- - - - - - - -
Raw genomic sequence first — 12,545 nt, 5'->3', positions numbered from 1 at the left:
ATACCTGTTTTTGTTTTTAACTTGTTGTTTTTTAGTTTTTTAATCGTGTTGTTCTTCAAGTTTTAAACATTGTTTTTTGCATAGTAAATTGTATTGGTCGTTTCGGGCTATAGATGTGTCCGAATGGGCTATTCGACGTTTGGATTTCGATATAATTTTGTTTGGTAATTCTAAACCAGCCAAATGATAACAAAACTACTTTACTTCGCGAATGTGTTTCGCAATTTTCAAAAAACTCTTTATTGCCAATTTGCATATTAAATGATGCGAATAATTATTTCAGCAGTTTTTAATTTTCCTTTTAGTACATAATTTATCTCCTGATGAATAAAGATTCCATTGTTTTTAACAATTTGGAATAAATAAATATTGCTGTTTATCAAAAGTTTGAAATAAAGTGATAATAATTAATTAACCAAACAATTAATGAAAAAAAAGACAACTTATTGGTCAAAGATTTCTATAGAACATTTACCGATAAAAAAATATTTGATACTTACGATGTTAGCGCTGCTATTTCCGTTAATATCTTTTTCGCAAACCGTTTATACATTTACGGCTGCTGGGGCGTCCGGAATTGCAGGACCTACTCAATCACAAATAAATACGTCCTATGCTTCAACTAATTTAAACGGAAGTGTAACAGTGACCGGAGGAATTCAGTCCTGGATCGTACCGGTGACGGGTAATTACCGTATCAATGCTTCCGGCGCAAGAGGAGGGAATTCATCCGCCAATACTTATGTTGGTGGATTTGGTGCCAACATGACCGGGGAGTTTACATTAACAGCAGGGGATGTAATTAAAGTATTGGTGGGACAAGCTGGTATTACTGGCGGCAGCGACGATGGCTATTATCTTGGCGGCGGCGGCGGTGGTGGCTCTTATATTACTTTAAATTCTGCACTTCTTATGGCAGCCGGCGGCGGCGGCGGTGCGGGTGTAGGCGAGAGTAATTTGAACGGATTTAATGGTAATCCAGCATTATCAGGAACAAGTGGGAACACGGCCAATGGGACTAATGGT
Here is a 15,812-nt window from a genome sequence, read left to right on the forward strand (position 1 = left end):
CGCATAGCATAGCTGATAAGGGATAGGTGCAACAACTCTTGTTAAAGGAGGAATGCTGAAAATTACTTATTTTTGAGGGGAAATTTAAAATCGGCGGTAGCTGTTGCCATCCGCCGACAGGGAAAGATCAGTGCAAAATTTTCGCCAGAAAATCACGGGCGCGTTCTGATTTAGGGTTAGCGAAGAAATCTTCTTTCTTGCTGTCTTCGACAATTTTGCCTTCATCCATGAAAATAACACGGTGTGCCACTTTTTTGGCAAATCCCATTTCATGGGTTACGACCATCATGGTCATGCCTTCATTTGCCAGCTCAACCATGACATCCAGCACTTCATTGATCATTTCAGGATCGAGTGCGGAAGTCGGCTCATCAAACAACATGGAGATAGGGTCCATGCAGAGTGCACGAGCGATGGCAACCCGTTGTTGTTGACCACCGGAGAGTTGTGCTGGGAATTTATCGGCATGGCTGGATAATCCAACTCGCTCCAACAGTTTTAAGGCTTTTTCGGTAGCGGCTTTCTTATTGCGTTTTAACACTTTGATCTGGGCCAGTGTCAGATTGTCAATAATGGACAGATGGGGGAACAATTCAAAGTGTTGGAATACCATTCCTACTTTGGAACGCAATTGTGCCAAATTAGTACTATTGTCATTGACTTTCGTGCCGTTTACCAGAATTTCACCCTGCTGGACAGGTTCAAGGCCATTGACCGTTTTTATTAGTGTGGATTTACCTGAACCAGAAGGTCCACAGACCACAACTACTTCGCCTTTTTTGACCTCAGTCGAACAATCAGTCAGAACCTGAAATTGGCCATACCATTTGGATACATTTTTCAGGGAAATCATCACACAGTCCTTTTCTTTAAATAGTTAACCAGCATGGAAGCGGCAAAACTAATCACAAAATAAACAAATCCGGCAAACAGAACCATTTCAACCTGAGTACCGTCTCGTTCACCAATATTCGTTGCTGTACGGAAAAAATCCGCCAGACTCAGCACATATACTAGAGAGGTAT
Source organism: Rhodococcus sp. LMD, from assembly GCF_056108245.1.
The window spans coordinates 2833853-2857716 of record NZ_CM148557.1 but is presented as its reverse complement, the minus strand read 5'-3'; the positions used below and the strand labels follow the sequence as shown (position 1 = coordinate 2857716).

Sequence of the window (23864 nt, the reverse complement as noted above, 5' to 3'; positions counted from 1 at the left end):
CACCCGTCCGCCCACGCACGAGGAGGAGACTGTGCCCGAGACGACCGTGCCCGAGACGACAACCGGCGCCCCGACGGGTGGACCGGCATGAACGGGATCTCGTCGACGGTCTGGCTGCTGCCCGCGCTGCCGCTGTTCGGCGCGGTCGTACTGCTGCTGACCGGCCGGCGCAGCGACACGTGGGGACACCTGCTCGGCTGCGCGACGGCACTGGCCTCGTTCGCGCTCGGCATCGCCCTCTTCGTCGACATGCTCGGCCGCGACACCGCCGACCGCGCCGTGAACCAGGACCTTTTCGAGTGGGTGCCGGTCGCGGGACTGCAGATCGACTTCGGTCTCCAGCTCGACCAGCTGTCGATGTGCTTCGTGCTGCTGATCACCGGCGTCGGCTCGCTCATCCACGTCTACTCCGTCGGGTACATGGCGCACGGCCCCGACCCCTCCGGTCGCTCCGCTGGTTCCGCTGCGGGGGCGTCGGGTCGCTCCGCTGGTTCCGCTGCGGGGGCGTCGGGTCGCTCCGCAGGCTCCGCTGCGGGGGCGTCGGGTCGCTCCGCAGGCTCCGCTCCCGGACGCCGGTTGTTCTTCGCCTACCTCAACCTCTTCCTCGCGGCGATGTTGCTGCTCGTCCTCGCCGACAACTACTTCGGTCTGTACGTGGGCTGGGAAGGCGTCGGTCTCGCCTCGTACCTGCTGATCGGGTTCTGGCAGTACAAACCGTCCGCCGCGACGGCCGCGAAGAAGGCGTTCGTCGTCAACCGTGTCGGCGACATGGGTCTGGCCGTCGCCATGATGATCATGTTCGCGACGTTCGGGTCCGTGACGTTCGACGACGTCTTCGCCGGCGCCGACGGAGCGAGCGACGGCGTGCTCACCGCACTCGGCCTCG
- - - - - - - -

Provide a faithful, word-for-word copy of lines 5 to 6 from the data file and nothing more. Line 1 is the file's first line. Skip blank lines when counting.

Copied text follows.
Source organism: Rhodococcus sp. LMD, from assembly GCF_056108245.1.
The window spans coordinates 2833853-2857716 of record NZ_CM148557.1 but is presented as its reverse complement, the minus strand read 5'-3'; the positions used below and the strand labels follow the sequence as shown (position 1 = coordinate 2857716).